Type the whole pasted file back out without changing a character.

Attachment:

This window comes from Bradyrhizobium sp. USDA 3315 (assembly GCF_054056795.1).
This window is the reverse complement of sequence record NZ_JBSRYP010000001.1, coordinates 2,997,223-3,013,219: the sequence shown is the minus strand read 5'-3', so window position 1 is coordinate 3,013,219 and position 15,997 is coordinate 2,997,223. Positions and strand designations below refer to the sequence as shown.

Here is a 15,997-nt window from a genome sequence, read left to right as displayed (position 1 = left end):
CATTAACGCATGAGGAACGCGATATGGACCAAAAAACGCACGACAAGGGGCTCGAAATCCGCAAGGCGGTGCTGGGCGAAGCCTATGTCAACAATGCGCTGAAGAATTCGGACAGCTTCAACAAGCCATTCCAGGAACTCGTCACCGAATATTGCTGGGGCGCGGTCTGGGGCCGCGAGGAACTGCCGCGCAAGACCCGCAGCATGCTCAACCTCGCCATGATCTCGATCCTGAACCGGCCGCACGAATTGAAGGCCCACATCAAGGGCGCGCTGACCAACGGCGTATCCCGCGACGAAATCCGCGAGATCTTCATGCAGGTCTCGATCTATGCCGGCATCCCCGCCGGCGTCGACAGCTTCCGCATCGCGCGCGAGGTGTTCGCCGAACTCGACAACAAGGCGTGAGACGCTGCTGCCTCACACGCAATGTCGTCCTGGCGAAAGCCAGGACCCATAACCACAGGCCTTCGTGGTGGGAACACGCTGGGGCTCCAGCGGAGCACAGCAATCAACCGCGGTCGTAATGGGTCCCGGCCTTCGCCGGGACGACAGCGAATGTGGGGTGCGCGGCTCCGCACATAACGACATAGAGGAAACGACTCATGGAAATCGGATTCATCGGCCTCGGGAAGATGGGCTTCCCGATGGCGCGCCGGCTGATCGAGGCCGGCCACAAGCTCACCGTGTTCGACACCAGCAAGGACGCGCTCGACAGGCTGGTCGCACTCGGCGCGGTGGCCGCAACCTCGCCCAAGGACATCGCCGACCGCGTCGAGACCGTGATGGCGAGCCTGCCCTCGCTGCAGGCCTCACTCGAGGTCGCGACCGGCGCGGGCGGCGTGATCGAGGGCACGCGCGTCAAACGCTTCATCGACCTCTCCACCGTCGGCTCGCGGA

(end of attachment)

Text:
This window comes from Bradyrhizobium sp. USDA 3315 (assembly GCF_054056795.1).
This window is the reverse complement of sequence record NZ_JBSRYP010000001.1, coordinates 2,997,223-3,013,219: the sequence shown is the minus strand read 5'-3', so window position 1 is coordinate 3,013,219 and position 15,997 is coordinate 2,997,223. Positions and strand designations below refer to the sequence as shown.

Here is a 15,997-nt window from a genome sequence, read left to right as displayed (position 1 = left end):
CATTAACGCATGAGGAACGCGATATGGACCAAAAAACGCACGACAAGGGGCTCGAAATCCGCAAGGCGGTGCTGGGCGAAGCCTATGTCAACAATGCGCTGAAGAATTCGGACAGCTTCAACAAGCCATTCCAGGAACTCGTCACCGAATATTGCTGGGGCGCGGTCTGGGGCCGCGAGGAACTGCCGCGCAAGACCCGCAGCATGCTCAACCTCGCCATGATCTCGATCCTGAACCGGCCGCACGAATTGAAGGCCCACATCAAGGGCGCGCTGACCAACGGCGTATCCCGCGACGAAATCCGCGAGATCTTCATGCAGGTCTCGATCTATGCCGGCATCCCCGCCGGCGTCGACAGCTTCCGCATCGCGCGCGAGGTGTTCGCCGAACTCGACAACAAGGCGTGAGACGCTGCTGCCTCACACGCAATGTCGTCCTGGCGAAAGCCAGGACCCATAACCACAGGCCTTCGTGGTGGGAACACGCTGGGGCTCCAGCGGAGCACAGCAATCAACCGCGGTCGTAATGGGTCCCGGCCTTCGCCGGGACGACAGCGAATGTGGGGTGCGCGGCTCCGCACATAACGACATAGAGGAAACGACTCATGGAAATCGGATTCATCGGCCTCGGGAAGATGGGCTTCCCGATGGCGCGCCGGCTGATCGAGGCCGGCCACAAGCTCACCGTGTTCGACACCAGCAAGGACGCGCTCGACAGGCTGGTCGCACTCGGCGCGGTGGCCGCAACCTCGCCCAAGGACATCGCCGACCGCGTCGAGACCGTGATGGCGAGCCTGCCCTCGCTGCAGGCCTCACTCGAGGTCGCGACCGGCGCGGGCGGCGTGATCGAGGGCACGCGCGTCAAACGCTTCATCGACCTCTCCACCGTCGGCTCGCGGA